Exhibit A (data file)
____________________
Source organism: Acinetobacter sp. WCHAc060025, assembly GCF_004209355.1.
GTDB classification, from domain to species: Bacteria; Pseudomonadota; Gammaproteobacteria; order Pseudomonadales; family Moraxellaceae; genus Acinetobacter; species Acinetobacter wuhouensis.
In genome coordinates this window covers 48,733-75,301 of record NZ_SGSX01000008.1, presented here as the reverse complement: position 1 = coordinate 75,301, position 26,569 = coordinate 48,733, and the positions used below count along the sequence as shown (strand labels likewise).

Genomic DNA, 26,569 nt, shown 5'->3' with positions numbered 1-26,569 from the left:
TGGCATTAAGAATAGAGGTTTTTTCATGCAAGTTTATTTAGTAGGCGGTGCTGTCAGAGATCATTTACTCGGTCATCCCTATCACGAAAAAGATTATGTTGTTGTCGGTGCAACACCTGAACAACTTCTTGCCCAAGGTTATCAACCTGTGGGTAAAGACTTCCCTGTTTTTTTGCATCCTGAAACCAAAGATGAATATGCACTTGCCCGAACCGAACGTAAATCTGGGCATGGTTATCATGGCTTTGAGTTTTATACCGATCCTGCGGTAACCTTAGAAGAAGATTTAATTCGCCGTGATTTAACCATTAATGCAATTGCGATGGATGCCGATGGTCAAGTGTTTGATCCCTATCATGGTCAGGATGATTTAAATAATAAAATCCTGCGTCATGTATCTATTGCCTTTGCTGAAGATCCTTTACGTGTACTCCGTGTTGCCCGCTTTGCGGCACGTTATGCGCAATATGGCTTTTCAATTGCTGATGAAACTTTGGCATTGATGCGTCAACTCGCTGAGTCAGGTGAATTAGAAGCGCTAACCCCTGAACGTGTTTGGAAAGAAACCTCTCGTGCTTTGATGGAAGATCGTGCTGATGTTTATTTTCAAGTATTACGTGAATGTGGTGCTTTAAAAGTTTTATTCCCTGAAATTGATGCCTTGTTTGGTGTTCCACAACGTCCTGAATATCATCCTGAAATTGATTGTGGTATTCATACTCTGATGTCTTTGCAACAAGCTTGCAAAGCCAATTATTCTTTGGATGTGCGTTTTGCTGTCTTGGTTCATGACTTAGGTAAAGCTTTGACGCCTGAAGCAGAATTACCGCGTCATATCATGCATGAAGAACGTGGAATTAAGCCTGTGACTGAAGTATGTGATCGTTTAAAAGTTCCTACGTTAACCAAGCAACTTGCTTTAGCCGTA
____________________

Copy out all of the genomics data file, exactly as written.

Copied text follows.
Source organism: Acinetobacter sp. WCHAc060025, assembly GCF_004209355.1.
GTDB classification, from domain to species: Bacteria; Pseudomonadota; Gammaproteobacteria; order Pseudomonadales; family Moraxellaceae; genus Acinetobacter; species Acinetobacter wuhouensis.
In genome coordinates this window covers 48,733-75,301 of record NZ_SGSX01000008.1, presented here as the reverse complement: position 1 = coordinate 75,301, position 26,569 = coordinate 48,733, and the positions used below count along the sequence as shown (strand labels likewise).

Genomic DNA, 26,569 nt, shown 5'->3' with positions numbered 1-26,569 from the left:
TGGCATTAAGAATAGAGGTTTTTTCATGCAAGTTTATTTAGTAGGCGGTGCTGTCAGAGATCATTTACTCGGTCATCCCTATCACGAAAAAGATTATGTTGTTGTCGGTGCAACACCTGAACAACTTCTTGCCCAAGGTTATCAACCTGTGGGTAAAGACTTCCCTGTTTTTTTGCATCCTGAAACCAAAGATGAATATGCACTTGCCCGAACCGAACGTAAATCTGGGCATGGTTATCATGGCTTTGAGTTTTATACCGATCCTGCGGTAACCTTAGAAGAAGATTTAATTCGCCGTGATTTAACCATTAATGCAATTGCGATGGATGCCGATGGTCAAGTGTTTGATCCCTATCATGGTCAGGATGATTTAAATAATAAAATCCTGCGTCATGTATCTATTGCCTTTGCTGAAGATCCTTTACGTGTACTCCGTGTTGCCCGCTTTGCGGCACGTTATGCGCAATATGGCTTTTCAATTGCTGATGAAACTTTGGCATTGATGCGTCAACTCGCTGAGTCAGGTGAATTAGAAGCGCTAACCCCTGAACGTGTTTGGAAAGAAACCTCTCGTGCTTTGATGGAAGATCGTGCTGATGTTTATTTTCAAGTATTACGTGAATGTGGTGCTTTAAAAGTTTTATTCCCTGAAATTGATGCCTTGTTTGGTGTTCCACAACGTCCTGAATATCATCCTGAAATTGATTGTGGTATTCATACTCTGATGTCTTTGCAACAAGCTTGCAAAGCCAATTATTCTTTGGATGTGCGTTTTGCTGTCTTGGTTCATGACTTAGGTAAAGCTTTGACGCCTGAAGCAGAATTACCGCGTCATATCATGCATGAAGAACGTGGAATTAAGCCTGTGACTGAAGTATGTGATCGTTTAAAAGTTCCTACGTTAACCAAGCAACTTGCTTTAGCCGTA